For Your Consideration
Here lie the remains of the Christopher Guest mockumentary, may it rest in peace. Distressed at the passing of this eccentric cinematic tradition? Don't be. Writer/director/actor Christopher Guest, renowned for such minimally scripted ventures as Best in Show, and A Mighty Wind, has abandoned his signature formula in favor of a more traditional narrative, with absolute success.
For Your Consideration chronicles the triumphs and tribulations of the cast and crew of Home for Purim, a low-budget, low-expectation indie drama. Beginning with quiet Oscar buzz for actress Marilyn Hack (Catherine O'Hara), the wave of media attention quickly gathers momentum, tumbling our unlikely heroes along with it. From the shadows of obscurity, suddenly the cast and crew find themselves in the brilliant limelight of talk-show hosts, studio executives, even the actors' own neglectful managers. One by one the mock cast members succumb to irresistible fantasies of Oscar recognition, until the fantasies become expectations, and finally obsessions. "But of course I'm in it because I love the work," becomes a tired line, as narcissism rapidly consumes the would-be stars.
The chemistry among Guest's veteran troupe is rich, distilled by years of collaboration. A twitch here, a troubled frown there, the acting is natural and intuitive, an absolute necessity in such an understated and underwritten script. From Marilyn's visually obvious but never mentioned plastic surgery to a studio exec (Larry Miller) tapping a wineglass with his cell phone to command silence, the largely improvised script is rife with small but beautifully scathing touches. The interview as a comic device remains, but writers Guest and Eugene Levy have integrated it more cohesively within the narrative by throwing the lead characters to the wolves of journalism.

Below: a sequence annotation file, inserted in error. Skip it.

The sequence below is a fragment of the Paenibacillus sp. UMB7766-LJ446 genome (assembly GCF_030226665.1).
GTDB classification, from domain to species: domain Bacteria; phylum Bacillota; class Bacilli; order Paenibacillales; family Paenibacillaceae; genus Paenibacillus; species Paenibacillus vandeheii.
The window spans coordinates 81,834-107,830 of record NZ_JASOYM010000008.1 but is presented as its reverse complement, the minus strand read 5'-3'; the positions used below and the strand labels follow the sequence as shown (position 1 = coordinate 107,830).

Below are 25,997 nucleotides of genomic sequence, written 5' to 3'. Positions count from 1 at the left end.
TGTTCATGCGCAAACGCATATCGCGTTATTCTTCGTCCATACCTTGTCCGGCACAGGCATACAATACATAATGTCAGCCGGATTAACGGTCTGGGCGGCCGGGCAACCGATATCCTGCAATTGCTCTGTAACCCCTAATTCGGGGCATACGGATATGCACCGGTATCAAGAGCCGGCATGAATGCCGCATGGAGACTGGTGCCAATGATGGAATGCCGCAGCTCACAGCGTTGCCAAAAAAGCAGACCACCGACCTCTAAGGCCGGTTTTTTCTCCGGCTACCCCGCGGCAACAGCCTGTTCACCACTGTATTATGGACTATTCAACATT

If the entire film industry is fair game for caricature, the true target of the movie's lampoon is the media. Talk-show hosts catch the sharpest barbs, in a caustic parody of duos such as Regis and Kelly. "Where the heck have you been?" the smile-plastered host asks actor Victor Allan Miller (Harry Shearer). "Well, actually I've been teaching in--" "It was a rhetorical question," the host butts in, while the smile remains the same.
Guest and Levy's adroit blend of tragedy and comedy scalds all the more because it is so readily plausible. While Guest fans will discern familiar themes and character arcs--the corrosive effects of success, the power of the underdog--the characters still feel fresh and all too human in their quirky faults. "Nothing is more important to me than you," Victor's manager (Levy) reassures him as he excuses himself to answer a personal call. With this well-honed sense of satire, Christopher Guest has distinguished himself as master of the realm between reality and the absurd.